Solvates

The present invention also includes solvate forms of the agents of the present invention. The terms used in the claims encompass these forms.

Polymorphs

The invention furthermore relates to agents of the present invention in their various crystalline forms, polymorphic forms and (an)hydrous forms. It is well established within the pharmaceutical industry that chemical compounds may be isolated in any of such forms by slightly varying the method of purification and or isolation form the solvents used in the synthetic preparation of such compounds.

Prodrugs

The invention further includes agents of the present invention in prodrug form. Such prodrugs are generally compounds wherein one or more appropriate groups have been modified such that the modification may be reversed upon-administration to a human or mammalian subject. Such reversion is usually performed by an enzyme naturally present in such subject, though it is possible for a second agent to be administered together with such a prodrug in order to perform the reversion in vivo. Examples of such modifications include ester (for example, any of those described above), wherein the reversion may be carried out be an esterase etc. Other such systems will be well known to those skilled in the art.

Administration

The pharmaceutical compositions of the present invention may be adapted for oral, rectal, vaginal, parenteral, intramuscular, intraperitoneal, intraarterial, intrathecal, intrabronchial, subcutaneous, intradermal, intravenous, intravescical, nasal, buccal or sublingual routes of administration.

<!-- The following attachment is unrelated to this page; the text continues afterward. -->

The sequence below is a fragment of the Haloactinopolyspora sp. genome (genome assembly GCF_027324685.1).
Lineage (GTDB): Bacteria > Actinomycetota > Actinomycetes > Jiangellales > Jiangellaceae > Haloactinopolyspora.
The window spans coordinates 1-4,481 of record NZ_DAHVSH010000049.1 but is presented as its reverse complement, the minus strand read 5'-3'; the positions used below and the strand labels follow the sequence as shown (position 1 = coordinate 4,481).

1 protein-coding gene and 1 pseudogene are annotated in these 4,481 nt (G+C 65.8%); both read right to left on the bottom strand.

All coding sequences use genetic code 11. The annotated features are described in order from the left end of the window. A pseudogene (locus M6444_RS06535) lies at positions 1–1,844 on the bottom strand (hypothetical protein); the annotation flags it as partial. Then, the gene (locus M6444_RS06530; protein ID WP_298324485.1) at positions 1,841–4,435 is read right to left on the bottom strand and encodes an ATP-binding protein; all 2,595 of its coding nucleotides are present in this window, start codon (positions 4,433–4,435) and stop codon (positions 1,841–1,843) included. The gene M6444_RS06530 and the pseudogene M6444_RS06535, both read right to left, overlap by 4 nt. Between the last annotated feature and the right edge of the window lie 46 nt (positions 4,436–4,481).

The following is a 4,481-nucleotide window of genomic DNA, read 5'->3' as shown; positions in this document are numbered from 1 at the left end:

For oral administration, particular use is made of compressed tablets, pills, tablets, gellules, drops, and capsules. Preferably, these compositions contain from 1 to 2000 mg and more preferably from 50-1000 mg, of active ingredient per dose.

Other forms of administration comprise solutions or emulsions which may be injected intravenously, intraarterially, intrathecally, intravescically, subcutaneously, intradermally, intraperitoneally or intramuscularly, and which are prepared from sterile or sterilisable solutions. The pharmaceutical compositions of the present invention may also be in form of suppositories, pessaries, suspensions, emulsions, lotions, ointments, creams, gels, sprays, solutions or dusting powders.

An alternative means of transdermal administration is by use of a skin patch. For example, the active ingredient can be incorporated into a cream consisting of an aqueous emulsion of polyethylene glycols or liquid paraffin. The active ingredient can also be incorporated, at a concentration of between 1 and 10% by weight, into an ointment consisting of a white wax or white soft paraffin base together with such stabilisers and preservatives as may be required.